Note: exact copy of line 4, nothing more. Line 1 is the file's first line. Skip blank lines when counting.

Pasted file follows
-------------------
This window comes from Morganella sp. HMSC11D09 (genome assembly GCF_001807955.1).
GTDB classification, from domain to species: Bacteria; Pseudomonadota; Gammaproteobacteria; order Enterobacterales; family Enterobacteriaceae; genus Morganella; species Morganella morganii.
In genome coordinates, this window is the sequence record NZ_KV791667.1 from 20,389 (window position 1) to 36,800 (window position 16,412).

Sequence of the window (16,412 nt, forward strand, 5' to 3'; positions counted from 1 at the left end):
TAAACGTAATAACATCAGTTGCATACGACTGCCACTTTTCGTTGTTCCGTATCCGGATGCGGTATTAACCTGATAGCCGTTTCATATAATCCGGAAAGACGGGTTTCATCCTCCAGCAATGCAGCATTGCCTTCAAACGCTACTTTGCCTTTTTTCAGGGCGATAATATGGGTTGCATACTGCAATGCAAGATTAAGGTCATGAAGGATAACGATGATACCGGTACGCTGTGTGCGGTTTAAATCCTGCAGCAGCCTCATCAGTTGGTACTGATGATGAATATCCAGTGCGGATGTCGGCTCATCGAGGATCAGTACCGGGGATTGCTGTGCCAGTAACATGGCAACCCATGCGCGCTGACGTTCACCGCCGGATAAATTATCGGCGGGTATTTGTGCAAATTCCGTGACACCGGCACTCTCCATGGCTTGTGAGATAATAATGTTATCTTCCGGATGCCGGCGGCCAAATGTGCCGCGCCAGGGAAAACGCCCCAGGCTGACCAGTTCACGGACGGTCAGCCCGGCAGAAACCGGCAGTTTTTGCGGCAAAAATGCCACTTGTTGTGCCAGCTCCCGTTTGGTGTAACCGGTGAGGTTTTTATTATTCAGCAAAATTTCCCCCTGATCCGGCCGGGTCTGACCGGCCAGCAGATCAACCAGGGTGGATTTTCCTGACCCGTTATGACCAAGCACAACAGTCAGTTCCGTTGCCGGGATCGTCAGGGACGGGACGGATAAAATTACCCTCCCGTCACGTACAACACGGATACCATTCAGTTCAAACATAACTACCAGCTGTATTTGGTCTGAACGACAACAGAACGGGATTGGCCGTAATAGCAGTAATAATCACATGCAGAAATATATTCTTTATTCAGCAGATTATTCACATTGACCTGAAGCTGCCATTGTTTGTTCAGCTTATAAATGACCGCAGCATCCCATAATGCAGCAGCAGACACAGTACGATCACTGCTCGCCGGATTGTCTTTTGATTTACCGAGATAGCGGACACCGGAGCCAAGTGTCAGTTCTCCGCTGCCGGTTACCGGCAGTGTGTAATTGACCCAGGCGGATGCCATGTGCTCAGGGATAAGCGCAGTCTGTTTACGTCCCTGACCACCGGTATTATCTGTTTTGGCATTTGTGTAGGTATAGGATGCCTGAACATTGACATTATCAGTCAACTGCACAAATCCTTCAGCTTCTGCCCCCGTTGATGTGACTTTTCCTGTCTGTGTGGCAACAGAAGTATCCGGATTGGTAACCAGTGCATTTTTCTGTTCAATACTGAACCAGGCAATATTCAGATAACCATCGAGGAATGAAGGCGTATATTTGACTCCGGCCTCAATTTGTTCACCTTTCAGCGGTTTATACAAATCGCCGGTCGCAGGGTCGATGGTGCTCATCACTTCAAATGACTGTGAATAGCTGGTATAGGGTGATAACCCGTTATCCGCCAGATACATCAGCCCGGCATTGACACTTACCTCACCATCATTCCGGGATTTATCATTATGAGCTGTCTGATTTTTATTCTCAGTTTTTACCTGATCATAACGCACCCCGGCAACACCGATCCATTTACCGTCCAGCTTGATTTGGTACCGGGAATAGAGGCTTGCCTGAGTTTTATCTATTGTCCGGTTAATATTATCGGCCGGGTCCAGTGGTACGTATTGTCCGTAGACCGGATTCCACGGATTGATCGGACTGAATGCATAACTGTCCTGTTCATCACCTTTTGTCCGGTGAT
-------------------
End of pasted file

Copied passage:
Sequence of the window (16,412 nt, forward strand, 5' to 3'; positions counted from 1 at the left end):